Here’s our weekly aviation business briefing for the week beginning Monday 16 October 2017.
Welcome to our weekly aviation business briefing for the week beginning Monday 16 October 2017.
Air Berlin confirmed last week that it is to suspend operations from Saturday 28 October 2017. The airline has already suspended long-haul operations. Its frequent flyer programme TopBonus, which operated as a separate legal entity, had also closed. Flights operated by NIKI will continue. easyJet announced late on Friday afternoon that negotiations are still underway for it to acquire a substantial part of Air Berlin’s operation at Berlin Tegel airport. Lufthansa is due to acquire a substantial number of Air Berlin aircraft and its subsidiaries Niki and LG Walter. It is now something of a given that the Air Berlin brand will not survive. Oneworld has yet to announce when Air Berlin will leave the alliance. For legal reasons, it may not officially leave the alliance until some time after it has suspended operations (this was the case with former member Mexicana). Continue reading “Aviation Business Briefing – Monday 16 October 2017”
Here’s our weekly aviation business briefing for the week beginning Monday 9 October 2017.
The big story last week was of course the collapse of Monarch (Financial Times) which now joins bmi British Midland, Flyglobespan, XL Airways, and Zoom in the great airline graveyard in the sky. The Civil Aviation Authority fielded an impressive rescue to operation to bring passengers back to the UK. As of Saturday 7 October 56,000 Monarch customers have returned to the UK.
It now falls on KPMG to complete the administrative process. As no buyer could be found, it is near certain that the Monarch brand will not take to the skies again.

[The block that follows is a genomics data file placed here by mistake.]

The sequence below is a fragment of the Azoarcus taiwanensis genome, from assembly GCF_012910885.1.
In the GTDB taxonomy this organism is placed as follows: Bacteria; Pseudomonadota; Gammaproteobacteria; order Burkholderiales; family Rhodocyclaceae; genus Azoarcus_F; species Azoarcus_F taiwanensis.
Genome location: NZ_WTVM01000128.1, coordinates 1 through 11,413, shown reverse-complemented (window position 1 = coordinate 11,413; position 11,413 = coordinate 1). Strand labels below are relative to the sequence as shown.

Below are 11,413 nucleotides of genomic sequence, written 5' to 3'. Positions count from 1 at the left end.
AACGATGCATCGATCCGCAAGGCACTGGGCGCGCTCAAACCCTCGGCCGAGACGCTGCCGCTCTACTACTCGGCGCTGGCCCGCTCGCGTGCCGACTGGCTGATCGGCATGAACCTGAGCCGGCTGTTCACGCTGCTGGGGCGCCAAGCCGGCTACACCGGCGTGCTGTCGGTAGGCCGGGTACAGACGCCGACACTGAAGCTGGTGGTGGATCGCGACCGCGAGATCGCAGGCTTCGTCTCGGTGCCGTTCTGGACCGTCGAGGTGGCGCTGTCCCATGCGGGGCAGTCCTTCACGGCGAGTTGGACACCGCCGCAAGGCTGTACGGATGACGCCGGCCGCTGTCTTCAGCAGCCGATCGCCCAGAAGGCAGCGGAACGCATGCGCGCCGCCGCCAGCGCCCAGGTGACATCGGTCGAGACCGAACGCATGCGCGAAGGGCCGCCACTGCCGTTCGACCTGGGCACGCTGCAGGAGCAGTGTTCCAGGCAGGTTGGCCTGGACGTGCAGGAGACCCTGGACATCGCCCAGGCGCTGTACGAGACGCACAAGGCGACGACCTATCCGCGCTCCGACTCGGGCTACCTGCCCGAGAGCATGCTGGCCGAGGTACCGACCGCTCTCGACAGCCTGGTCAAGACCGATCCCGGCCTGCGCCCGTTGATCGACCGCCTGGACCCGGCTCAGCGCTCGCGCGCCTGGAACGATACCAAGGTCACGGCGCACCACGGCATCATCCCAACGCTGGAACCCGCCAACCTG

Here’s the first of our weekly round-up of aviation business news, published every Monday at 07:00 UK time.
A major theme in European aviation this year has been another wave of consolidation in Europe. This time it has been forced by Air Berlin, Alitalia and Monarch entering into administration procedures. easyJet, International Airlines Group, Norwegian and WizzAir have all been identified as potential buyers for Monarch’s short-haul business. However, the main value to these airlines will be its slot portfolio at London Gatwick. Full details of the Civil Aviation Authority’s plans to bring stranded passengers back to the UK are on its website.
Air France KLM is to acquire a 31% stake in Virgin Atlantic and will operate a transatlantic joint-venture with Delta Air Lines.
Air France KLM, Delta and Virgin Atlantic have today announced a significant series of transactions which will see Sir Richard Branson’s Virgin Group cede control of Virgin Atlantic.
Virgin Atlantic is currently 49% owned by Delta Air Lines and 51% owned by Virgin Group.
Air France KLM is to acquire a 31% stake in Virgin Atlantic for £220m, reducing Virgin Group’s ownership of the airline to 20%. Sir Richard Branson is to retain the position of President.
Separately, Delta Air Lines and China Eastern will each acquire a 10% stake in Air France KLM for a combined sum of €751m.
Virgin Atlantic will retain its name. In order to preserve all of its flying rights, it remain a majority UK owned airline with an Air Operating Certificate in the UK. (Quite how this will be achieved has not been disclosed.)
In addition, Virgin, Delta and Air France KLM are to operate a combined transatlantic joint-venture between Europe and the United States. At present Delta has separate transatlantic joint-ventures with both Air France-France and Virgin Atlantic.